Jan 11th – Interim Reports Sent, Andrena progress, and a new xray machine

Everyone who sampled in 2020 should now have an email with their initial results of the bees identified to at least genus. If you did not receive your email, check your spam/junk box. If you cannot find an email from me, please email me ASAP and I will send it again. I ended up sending out 145 emails, so it took a whole day to send out everything.

For questions about your sampling results, please refer to the last blog post on December 20th or email MaLisa directly.

Progress updates:

Sending the reports only took about a day, so what have I been doing in the meantime? Identifying bees of course! There were also a few days off, but we otherwise made good progress organizing the lab, and identifying all the Eucera, Anthophora, Hoplitis, Pseudopanurgus, and Heriades.

I also started on the Andrena, but those will take a few weeks as we have almost 2,000 Andrena specimens. Andrena are solitary mining bees that are most abundant and diverse in the spring, but there are some cool fall species as well. Many species of Andrena are also specialists, meaning they use only a small number of plants for pollen. So Andrena eriginae will forage predominantly on spring beauties, whereas Andrena hirticincta is a fall aster specialist. To see what Andrena forage on what plant, check out the Ohio specialist bee guide and also the specialist bee website here: https://jarrodfowler.com/specialist_bees.html

I created a poll to see which species people thought would be most abundant. So I will extend that poll to our blog too! Of the Andrena, which species do you bet is most likely to be the most abundant across all of our sites from our 2020 bee bowl samples?

Andrena wilkella is a midseason Andrena and larger than a lot of other species. It has bright orange hairs on the end of the abdomen, so it has been deemed team orange butt.  The left image shows a different Andrena with an orange butt, but you get the idea. Meanwhile, the second most popular choice is Andrena nasonii, which is a smaller bee with somewhat triangular leg and thus deemed team triangle leg. Which species will actually be most abundant? Give me about 3 more weeks to find out.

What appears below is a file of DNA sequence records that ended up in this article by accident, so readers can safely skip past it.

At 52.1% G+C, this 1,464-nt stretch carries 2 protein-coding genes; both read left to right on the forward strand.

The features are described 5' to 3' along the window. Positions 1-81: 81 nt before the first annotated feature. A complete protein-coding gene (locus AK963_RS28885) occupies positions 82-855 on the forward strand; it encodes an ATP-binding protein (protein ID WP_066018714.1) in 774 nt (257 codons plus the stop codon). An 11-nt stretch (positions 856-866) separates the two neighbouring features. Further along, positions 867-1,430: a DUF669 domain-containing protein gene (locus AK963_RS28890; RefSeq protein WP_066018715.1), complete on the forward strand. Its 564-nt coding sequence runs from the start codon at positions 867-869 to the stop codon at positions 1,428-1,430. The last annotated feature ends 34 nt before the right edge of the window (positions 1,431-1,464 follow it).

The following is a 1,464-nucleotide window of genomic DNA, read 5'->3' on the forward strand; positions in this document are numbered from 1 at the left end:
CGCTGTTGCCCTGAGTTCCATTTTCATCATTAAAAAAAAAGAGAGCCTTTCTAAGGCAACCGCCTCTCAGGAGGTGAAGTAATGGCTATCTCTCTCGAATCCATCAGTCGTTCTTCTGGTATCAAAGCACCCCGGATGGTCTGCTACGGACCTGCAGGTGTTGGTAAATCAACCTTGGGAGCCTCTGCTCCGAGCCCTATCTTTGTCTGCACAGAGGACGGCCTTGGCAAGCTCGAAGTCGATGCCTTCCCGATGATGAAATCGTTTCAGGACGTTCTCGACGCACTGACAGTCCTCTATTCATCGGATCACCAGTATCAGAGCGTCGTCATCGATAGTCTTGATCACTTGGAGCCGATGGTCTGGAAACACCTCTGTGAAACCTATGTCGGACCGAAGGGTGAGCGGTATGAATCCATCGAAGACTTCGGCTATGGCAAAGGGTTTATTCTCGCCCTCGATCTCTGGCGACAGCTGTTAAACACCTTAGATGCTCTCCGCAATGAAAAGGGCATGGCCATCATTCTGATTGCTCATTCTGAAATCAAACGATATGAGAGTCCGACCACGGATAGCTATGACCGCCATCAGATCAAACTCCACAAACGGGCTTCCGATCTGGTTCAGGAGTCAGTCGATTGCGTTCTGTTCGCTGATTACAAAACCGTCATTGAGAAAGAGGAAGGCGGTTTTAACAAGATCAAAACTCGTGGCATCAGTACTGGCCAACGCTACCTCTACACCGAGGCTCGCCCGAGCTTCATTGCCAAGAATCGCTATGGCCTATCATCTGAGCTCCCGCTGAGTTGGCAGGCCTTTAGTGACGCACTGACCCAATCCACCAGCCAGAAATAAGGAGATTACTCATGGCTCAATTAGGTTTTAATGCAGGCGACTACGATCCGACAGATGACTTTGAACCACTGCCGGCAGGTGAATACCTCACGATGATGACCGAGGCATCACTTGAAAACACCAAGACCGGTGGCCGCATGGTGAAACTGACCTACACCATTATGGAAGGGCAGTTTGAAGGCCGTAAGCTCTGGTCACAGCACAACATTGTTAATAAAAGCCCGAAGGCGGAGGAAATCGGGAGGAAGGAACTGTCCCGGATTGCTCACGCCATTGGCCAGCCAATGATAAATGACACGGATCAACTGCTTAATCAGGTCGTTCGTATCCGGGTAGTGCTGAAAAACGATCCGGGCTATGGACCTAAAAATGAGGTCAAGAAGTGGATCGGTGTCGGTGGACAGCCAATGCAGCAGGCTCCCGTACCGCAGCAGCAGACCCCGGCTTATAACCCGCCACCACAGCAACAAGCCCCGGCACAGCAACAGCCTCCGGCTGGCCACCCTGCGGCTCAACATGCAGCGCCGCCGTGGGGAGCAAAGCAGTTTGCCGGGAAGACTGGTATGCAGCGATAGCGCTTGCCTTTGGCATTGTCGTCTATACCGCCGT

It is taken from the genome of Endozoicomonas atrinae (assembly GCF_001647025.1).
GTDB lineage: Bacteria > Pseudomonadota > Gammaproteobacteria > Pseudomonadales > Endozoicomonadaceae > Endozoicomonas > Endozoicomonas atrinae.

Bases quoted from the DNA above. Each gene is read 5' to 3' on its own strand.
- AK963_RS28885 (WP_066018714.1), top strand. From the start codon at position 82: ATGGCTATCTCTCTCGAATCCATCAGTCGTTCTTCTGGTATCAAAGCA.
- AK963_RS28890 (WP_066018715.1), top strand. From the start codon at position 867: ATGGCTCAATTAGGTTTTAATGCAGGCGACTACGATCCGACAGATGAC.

Once I get through the Andrena, my goal is to take a few days to work on the specialist bee project and get those reports out too. If you are looking for a challenge for 2022, consider signing up to help with the specialist bee project, which involves more targeted sampling of bees directly from flowers. See more here: https://u.osu.edu/beesurvey/native-bee-survey-via-specimen-collections/120-2/

Other lab updates:

Thanks to some additional funds from another project, the lab now has an x-ray machine for bee tube nests! We won’t be using it much on this project, but I thought I would mention it since it is a cool thing to see.

The x-ray machine shipped in this large box.

The actual x-ray machine (left) is barely larger than some of the older desktop computers. The rays are entirely contained and it will not shoot any rays unless the compartment door is fully shut and everything is sealed inside.

The field of view is pretty small, so it only x-rays pieces of tube nests about the size of our hands, but it allows us to zoom in and see any bees inside of tube nests without actually opening up the nests.

Here you can see that these stem nests are full of baby bees and their pollen provisions! The bright white lines are the mud or leaf caps that separate the bees into their own section.

I tried brining in my own pithy stems from my garden that had Ceratina nesting in them last year. It looks like the Ceratina left my nests, but they at least hollowed out the center.

The x-ray machine also works on small bones. Being invertebrates, bees lack bones, so we had to borrow a skull from another lab for this image. Any guesses on what organism it is? (If you squint, you will see the photo is actually labelled with the answer)

That is all of the updates I have for now.

Best wishes,


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